I have noted stories of high schools dropping honors and AP classes in the name of so-called ‘equity’ like this lately, with a great deal of sadness and sympathy for those kids who would have benefited most from more challenging classes. The intelligent, motivated and intellectually-gifted students are bored beyond all reason by the standard classes – I know that I certainly was, and my high school days were from 1969-1972 in a largely white blue-collar working-class to no-class suburb of Los Angeles. This was when California public schools were still pretty good, and students were ‘tracked’ by abilities as well as interest in higher learning. I’d estimate that only thirty or forty out of a graduating class of 600 or so were tracked towards the Honors/AE classes; Sunland-Tujunga was, as I said before, a blue-collar, working-class community, with a small sprinkling of middle-class. My own mother was about as pushy a tiger-mom as there was, and her collegiate ambitions for us didn’t go much beyond the state university system, never mind any of the west coast Ivies. An east-coast Ivy wasn’t even in the same universe.
The Hard “Nope”
It was a post at Bookroom Room that led me to jump aboard this particular train of thought – that most of us have certain concepts embedded in us so firmly that absolutely nothing will ever get us to violate them. As Bookworm put it, “Because as I’ve contended for years, every person has one absolute truth. It’s the one thing they know to their bones is true and the world must align with that truth … For my mother, who would have been a fashionista if she’d had the money, style and beauty were her truths. She sucked up all the lies about Barack and Michelle Obama until the media talking heads said that Michelle was the most beautiful, stylish first lady ever, above and beyond even Jackie Kennedy. That ran headlong into Mom’s truth and, after that, she never again believed what the media had to say about the Obamas.”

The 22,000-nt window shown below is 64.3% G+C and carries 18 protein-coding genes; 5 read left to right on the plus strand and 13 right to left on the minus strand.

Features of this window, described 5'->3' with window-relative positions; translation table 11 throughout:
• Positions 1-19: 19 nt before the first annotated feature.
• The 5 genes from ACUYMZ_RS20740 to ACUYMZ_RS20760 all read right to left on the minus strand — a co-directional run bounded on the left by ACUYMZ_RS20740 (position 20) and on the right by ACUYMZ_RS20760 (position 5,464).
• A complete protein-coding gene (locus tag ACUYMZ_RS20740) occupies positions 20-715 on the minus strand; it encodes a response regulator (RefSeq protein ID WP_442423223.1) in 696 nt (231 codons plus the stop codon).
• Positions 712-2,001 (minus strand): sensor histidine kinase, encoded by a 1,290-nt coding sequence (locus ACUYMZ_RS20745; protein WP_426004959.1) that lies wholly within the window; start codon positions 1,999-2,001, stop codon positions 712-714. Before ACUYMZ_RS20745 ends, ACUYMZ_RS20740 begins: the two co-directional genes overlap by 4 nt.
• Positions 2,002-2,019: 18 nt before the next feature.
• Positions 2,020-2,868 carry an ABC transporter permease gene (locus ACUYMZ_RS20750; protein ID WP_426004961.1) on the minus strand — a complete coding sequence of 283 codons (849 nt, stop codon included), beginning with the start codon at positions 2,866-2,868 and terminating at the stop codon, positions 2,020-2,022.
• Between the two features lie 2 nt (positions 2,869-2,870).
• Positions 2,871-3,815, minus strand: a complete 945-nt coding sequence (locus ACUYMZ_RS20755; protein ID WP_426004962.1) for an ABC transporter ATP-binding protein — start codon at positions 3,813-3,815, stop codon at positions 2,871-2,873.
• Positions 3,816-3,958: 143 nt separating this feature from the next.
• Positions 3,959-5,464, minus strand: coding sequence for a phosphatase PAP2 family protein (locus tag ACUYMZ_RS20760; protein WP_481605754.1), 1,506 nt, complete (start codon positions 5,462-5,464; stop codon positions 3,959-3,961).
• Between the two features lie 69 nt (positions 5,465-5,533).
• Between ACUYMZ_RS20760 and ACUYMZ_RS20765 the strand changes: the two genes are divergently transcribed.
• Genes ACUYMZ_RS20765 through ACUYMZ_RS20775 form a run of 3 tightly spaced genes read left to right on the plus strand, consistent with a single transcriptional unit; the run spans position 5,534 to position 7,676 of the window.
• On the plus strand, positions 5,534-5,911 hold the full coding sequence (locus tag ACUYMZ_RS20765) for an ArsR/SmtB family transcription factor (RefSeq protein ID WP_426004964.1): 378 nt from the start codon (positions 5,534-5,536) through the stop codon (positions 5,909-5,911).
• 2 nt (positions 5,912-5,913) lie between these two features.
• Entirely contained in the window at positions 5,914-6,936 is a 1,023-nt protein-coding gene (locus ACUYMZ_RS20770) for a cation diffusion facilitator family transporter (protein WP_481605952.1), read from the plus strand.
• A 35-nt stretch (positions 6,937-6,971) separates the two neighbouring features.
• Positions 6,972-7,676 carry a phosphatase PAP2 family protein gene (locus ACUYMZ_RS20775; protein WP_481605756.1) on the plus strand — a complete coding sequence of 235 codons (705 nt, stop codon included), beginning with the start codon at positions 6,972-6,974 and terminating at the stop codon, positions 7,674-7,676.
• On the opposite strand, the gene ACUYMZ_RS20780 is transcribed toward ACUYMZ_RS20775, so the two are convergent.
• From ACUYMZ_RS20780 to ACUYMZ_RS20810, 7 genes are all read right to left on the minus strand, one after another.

It’s a concept worth considering – our own truths, which we will stubbornly hold on to, refusing any threats or blandishments. It varies from person to person, of course. Some have only small and irrelevant truths, which are never seriously threatened, and there are those who have no real truths at all, save perhaps self-aggrandizement – but even so, for some keeping to their truth is a hard struggle, deciding to hold to that truth against everything – especially if they have status or a living to make, in denying that truth.
In the last year that we lived in Spain, I came to the knowledge that many very supposedly-well educated people had the most surprising gaps in their general knowledge of things. This realization came sometime in 1991, I think – and since then, evidence of this has mounted into a heap the size of the Matterhorn. But this was the first time that I saw proof of this in someone that I had assumed to be somewhat well-educated. I took a neighbor and her children on an excursion downtown. (I had been assigned to the base there for more than five years, the neighbor and her family were recent arrivals – the father of the family was our newest Protestant chaplain.) I wanted to show them the fascinating and quaint old city heart of Zaragoza; the Cathedral of the Pilar, the ancient cathedral, La Seo, the central plaza with the old palace of the city hall at one end, a stretch of ancient Roman wall at the other, and the 19th century food market with its’ ranges of individual tiny stalls under the iron roof. The children were of an age to appreciate all this, enormously.
My Experience with Covid and Paxlovid
I recently made a trip to California with my wife and for a souvenir I returned with a case of the Chinese Commie Crud (tm Sgt. Mom). My SO has been fortunate not to have received the same luck so far. What follows is my experience with the virus and the drug that I was given, along with a slight side trip down the messy insides of the American health care system.
A Serious Temptation
So – I established the practice of wearing late Victorian or Edwardian-style outfit when out doing a book event; everything from a WWI-era grey nurses’ dress with a white apron and kerchief, to a black taffeta bustle skirt and jacket with a blue ribbon sash hung with orders and jewels and a white widow’s bonnet (a la Queen Victoria). It’s an attention-getter in a room full of other authors and readers, and a wonderful social icebreaker/conversation starter: Hi, my name is Celia, I write historical fiction, so I like to dress the part!